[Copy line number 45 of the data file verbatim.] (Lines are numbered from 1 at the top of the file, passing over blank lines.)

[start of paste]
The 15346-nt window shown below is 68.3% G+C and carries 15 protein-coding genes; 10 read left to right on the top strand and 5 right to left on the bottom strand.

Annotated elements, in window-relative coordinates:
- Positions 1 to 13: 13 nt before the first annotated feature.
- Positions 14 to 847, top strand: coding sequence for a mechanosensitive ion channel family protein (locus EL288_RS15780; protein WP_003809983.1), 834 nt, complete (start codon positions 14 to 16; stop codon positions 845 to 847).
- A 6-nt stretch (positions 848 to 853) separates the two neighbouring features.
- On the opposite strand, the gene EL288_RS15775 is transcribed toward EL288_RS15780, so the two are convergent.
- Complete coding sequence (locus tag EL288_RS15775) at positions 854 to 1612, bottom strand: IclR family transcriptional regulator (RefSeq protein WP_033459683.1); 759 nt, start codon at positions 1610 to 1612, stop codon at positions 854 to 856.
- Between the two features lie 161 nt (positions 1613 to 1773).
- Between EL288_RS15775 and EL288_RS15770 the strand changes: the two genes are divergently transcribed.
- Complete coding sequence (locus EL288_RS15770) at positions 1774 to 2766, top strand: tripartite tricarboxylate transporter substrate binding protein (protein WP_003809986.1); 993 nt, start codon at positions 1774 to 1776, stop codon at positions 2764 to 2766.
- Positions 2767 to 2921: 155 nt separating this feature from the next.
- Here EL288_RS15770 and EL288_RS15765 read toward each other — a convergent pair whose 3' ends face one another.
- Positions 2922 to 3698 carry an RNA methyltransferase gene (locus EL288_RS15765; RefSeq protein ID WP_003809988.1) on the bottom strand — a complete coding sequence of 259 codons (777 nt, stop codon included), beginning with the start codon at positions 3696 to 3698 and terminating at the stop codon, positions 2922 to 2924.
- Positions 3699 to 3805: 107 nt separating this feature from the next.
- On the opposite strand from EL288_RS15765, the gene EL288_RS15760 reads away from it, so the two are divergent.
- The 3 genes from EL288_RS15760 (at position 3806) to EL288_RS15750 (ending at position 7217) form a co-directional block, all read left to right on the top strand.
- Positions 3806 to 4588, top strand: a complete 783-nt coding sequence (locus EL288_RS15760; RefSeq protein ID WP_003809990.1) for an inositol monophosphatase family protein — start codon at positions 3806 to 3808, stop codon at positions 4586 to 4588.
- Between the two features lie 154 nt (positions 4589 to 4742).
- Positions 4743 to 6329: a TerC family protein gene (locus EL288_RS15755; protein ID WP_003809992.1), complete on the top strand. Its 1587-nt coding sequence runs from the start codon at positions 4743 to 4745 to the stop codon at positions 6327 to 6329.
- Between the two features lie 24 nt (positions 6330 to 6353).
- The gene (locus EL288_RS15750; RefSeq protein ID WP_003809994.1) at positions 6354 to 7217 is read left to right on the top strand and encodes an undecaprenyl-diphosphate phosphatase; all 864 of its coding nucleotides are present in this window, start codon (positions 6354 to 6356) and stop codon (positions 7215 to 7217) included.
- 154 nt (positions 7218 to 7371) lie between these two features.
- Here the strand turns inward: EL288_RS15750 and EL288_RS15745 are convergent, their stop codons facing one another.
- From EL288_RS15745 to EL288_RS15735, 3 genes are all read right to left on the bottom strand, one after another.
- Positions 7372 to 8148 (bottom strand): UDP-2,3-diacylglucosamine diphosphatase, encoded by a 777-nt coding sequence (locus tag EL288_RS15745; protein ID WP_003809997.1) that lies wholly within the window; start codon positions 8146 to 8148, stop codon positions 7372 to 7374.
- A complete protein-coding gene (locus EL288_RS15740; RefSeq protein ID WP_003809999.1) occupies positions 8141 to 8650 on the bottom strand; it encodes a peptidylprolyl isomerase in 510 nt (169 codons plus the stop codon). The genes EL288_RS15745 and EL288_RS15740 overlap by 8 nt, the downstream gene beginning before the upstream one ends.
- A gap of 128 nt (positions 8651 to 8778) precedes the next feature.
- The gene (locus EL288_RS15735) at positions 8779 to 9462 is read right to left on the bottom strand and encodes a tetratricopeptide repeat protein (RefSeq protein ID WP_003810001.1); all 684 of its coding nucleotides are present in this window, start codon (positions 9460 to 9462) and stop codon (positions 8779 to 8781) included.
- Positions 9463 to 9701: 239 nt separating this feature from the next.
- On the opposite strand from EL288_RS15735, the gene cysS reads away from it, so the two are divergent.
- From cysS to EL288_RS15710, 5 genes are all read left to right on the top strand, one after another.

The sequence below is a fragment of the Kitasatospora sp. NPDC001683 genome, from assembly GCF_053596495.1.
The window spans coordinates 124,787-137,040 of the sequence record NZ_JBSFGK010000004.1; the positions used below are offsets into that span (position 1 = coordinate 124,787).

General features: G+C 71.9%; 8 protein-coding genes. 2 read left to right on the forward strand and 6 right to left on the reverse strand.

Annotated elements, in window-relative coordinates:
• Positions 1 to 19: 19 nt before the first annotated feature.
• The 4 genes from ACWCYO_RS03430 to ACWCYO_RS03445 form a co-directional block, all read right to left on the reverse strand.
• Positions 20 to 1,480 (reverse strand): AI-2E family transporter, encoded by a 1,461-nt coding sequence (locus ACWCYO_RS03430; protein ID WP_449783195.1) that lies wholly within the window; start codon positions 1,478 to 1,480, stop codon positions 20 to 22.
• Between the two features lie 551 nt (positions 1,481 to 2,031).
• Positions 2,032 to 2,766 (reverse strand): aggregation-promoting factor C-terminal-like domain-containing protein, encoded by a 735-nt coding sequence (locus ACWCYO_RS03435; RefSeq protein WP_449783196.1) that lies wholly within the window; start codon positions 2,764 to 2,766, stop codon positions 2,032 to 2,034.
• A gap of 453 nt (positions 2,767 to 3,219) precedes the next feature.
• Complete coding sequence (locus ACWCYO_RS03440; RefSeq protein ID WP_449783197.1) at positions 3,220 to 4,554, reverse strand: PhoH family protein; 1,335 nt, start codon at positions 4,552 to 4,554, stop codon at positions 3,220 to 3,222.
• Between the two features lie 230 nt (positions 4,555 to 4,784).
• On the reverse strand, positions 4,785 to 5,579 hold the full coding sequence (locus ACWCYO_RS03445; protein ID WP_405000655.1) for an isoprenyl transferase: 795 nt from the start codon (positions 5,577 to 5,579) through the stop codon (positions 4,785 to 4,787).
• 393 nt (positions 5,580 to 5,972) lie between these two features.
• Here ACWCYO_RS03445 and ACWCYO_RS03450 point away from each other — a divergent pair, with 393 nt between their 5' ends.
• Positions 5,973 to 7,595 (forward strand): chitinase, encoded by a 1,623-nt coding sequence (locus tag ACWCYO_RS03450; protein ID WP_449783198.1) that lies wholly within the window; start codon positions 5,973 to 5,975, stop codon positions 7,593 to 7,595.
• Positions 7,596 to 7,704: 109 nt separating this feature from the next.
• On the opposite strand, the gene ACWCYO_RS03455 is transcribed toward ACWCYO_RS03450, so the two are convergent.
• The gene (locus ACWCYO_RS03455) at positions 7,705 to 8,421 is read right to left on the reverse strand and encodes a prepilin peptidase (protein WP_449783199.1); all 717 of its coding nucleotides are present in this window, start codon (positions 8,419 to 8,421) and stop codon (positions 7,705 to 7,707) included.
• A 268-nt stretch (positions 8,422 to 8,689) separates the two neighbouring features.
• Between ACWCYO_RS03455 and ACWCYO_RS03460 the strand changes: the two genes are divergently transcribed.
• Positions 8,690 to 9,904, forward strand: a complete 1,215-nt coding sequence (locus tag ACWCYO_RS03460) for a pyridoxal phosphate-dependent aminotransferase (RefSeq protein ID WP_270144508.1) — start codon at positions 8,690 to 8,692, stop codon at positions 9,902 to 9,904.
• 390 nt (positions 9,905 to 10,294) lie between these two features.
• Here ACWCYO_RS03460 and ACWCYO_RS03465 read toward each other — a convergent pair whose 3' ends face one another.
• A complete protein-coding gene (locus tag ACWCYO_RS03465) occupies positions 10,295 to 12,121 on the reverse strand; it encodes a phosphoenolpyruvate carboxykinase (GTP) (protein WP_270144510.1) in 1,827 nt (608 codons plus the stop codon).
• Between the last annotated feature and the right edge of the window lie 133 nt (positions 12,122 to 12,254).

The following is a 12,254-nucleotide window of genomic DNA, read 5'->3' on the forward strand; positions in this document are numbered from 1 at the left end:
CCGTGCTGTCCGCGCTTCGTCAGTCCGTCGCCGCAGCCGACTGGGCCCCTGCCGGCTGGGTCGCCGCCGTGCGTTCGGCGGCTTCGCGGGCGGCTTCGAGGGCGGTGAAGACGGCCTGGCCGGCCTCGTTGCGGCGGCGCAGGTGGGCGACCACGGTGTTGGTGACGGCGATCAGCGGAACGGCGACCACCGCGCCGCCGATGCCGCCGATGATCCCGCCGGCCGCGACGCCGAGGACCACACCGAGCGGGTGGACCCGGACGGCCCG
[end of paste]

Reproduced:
• 393 nt (positions 5,580 to 5,972) lie between these two features.